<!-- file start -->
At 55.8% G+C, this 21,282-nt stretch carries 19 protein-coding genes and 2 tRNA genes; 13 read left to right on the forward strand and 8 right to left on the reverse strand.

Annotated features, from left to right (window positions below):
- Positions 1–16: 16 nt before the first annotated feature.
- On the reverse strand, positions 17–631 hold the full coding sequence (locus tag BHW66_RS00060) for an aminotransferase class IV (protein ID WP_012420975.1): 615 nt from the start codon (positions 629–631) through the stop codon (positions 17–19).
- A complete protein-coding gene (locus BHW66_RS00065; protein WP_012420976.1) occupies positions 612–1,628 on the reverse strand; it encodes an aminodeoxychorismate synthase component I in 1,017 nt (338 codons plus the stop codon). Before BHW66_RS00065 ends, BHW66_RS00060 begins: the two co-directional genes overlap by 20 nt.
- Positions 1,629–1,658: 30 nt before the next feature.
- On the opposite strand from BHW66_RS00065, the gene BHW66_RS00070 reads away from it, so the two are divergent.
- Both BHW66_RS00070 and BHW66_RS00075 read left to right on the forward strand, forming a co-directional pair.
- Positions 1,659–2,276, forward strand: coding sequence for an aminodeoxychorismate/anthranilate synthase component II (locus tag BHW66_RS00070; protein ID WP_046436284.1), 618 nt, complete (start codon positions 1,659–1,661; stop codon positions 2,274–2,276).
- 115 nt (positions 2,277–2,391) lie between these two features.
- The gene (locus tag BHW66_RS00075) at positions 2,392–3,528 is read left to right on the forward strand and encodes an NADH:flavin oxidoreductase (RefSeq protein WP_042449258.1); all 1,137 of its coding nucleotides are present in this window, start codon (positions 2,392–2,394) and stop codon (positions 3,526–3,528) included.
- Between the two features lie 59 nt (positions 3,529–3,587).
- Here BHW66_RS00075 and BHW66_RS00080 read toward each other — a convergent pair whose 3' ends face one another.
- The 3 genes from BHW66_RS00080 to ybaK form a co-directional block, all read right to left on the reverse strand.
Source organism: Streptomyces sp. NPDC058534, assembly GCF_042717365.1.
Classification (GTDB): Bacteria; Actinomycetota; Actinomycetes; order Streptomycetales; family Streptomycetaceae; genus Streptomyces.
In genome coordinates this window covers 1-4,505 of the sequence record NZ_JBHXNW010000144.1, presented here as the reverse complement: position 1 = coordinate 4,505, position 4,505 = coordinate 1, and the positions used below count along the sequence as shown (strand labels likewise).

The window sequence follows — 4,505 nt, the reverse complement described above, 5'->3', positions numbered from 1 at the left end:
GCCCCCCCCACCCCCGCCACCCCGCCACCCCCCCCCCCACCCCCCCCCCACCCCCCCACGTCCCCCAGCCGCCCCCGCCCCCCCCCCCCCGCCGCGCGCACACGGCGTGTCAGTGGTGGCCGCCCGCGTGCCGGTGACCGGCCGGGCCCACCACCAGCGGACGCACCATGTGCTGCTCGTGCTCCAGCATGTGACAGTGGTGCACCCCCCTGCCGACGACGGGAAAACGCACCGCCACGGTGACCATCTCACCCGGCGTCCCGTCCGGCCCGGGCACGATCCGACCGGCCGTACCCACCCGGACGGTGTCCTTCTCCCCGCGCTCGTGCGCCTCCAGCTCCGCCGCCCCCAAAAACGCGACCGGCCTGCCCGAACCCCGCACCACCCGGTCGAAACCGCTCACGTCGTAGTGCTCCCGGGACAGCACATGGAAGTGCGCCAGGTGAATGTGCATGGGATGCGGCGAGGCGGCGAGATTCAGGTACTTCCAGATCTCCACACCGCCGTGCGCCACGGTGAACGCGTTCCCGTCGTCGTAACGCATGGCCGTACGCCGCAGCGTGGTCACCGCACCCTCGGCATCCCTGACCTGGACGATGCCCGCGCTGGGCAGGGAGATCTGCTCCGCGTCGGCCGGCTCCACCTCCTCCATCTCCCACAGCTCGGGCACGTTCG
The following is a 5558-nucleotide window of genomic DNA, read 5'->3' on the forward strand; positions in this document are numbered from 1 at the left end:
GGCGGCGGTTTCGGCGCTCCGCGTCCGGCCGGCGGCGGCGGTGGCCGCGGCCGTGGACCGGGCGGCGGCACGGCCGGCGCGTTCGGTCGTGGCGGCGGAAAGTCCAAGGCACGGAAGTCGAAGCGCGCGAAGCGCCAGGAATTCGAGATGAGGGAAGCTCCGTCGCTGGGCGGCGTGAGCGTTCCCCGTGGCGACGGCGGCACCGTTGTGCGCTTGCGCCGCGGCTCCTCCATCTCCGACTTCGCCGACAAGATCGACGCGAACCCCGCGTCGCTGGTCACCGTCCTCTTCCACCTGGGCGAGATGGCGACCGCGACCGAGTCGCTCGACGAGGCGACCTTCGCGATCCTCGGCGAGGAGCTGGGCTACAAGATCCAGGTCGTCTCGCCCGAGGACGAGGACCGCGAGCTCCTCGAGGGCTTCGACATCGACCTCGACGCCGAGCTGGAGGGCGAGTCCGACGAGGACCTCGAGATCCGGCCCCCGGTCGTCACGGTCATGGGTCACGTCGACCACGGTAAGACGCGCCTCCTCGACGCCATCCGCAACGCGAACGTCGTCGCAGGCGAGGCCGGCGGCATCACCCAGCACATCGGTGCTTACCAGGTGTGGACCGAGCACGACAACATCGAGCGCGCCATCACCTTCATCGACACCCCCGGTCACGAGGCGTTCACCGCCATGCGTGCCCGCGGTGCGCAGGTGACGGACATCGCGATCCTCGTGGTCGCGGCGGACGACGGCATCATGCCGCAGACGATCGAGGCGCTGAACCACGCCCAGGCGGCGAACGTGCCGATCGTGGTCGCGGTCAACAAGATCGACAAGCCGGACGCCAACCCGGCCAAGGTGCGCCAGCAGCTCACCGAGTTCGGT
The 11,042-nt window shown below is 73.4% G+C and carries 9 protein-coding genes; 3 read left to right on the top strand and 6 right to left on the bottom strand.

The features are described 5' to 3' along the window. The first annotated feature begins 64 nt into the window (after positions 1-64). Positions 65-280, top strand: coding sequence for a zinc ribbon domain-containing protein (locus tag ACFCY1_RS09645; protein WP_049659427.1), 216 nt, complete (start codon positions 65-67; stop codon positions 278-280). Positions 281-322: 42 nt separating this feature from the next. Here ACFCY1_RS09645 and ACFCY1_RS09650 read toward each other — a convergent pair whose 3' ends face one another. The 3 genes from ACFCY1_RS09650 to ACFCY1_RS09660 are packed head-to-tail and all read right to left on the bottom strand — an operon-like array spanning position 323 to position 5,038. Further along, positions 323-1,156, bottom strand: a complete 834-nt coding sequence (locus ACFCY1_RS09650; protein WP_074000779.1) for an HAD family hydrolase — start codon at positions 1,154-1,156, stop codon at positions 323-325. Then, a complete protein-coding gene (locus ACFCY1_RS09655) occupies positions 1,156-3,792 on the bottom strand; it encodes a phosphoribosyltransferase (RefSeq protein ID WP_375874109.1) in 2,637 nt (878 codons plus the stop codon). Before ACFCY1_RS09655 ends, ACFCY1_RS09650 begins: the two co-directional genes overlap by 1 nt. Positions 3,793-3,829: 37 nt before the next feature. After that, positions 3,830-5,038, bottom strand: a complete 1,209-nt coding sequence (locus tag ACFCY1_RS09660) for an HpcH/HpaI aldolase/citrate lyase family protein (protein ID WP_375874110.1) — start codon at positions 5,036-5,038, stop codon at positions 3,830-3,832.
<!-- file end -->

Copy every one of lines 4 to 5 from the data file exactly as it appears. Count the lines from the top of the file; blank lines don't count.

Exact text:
- On the reverse strand, positions 17–631 hold the full coding sequence (locus tag BHW66_RS00060) for an aminotransferase class IV (protein ID WP_012420975.1): 615 nt from the start codon (positions 629–631) through the stop codon (positions 17–19).
- A complete protein-coding gene (locus BHW66_RS00065; protein WP_012420976.1) occupies positions 612–1,628 on the reverse strand; it encodes an aminodeoxychorismate synthase component I in 1,017 nt (338 codons plus the stop codon). Before BHW66_RS00065 ends, BHW66_RS00060 begins: the two co-directional genes overlap by 20 nt.